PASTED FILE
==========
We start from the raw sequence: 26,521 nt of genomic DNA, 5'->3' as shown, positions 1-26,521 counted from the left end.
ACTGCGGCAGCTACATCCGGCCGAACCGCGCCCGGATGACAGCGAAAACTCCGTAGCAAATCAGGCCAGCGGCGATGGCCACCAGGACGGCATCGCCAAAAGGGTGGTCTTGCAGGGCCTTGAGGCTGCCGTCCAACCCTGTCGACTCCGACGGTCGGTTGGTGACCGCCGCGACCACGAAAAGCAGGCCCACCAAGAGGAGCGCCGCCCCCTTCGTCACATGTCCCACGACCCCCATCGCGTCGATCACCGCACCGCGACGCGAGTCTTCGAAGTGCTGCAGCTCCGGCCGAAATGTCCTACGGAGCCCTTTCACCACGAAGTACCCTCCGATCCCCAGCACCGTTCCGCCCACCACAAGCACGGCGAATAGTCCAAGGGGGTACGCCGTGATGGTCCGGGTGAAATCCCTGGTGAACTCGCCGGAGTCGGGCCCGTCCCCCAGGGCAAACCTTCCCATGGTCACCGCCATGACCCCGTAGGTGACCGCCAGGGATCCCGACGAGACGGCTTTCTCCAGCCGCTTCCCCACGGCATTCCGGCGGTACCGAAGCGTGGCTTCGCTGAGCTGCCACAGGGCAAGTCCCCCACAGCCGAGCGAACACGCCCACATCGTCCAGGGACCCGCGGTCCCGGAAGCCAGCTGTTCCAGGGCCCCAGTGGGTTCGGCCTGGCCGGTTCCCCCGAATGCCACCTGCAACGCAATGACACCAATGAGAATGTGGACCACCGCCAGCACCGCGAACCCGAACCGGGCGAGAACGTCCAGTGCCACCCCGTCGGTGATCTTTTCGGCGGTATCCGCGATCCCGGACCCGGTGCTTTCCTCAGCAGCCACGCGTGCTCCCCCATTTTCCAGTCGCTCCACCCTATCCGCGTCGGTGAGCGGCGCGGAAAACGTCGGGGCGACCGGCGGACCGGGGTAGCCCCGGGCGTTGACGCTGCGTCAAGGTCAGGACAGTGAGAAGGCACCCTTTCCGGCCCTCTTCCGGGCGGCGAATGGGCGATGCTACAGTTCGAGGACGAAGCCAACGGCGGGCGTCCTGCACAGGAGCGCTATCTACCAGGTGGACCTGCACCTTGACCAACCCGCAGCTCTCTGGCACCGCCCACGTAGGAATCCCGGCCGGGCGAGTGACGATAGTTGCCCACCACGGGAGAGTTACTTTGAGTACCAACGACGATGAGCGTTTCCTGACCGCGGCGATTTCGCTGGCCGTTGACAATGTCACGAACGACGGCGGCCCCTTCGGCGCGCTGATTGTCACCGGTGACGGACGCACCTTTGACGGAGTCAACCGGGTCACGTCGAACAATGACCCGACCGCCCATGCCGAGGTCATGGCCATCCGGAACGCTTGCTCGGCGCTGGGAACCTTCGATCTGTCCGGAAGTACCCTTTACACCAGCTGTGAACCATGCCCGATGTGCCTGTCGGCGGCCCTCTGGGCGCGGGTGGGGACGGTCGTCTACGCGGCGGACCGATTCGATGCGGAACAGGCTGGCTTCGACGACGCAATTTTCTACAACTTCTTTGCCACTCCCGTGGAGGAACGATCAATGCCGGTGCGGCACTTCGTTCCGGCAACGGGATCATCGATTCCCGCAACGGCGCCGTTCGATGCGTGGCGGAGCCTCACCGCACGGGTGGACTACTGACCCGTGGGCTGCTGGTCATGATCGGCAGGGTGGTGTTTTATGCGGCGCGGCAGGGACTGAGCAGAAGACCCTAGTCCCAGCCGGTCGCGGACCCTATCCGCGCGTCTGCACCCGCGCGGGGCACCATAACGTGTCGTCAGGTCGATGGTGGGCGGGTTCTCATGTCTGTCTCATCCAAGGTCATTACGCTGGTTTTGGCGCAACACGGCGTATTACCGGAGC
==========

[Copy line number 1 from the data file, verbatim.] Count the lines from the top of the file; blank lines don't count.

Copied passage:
We start from the raw sequence: 26,521 nt of genomic DNA, 5'->3' as shown, positions 1-26,521 counted from the left end.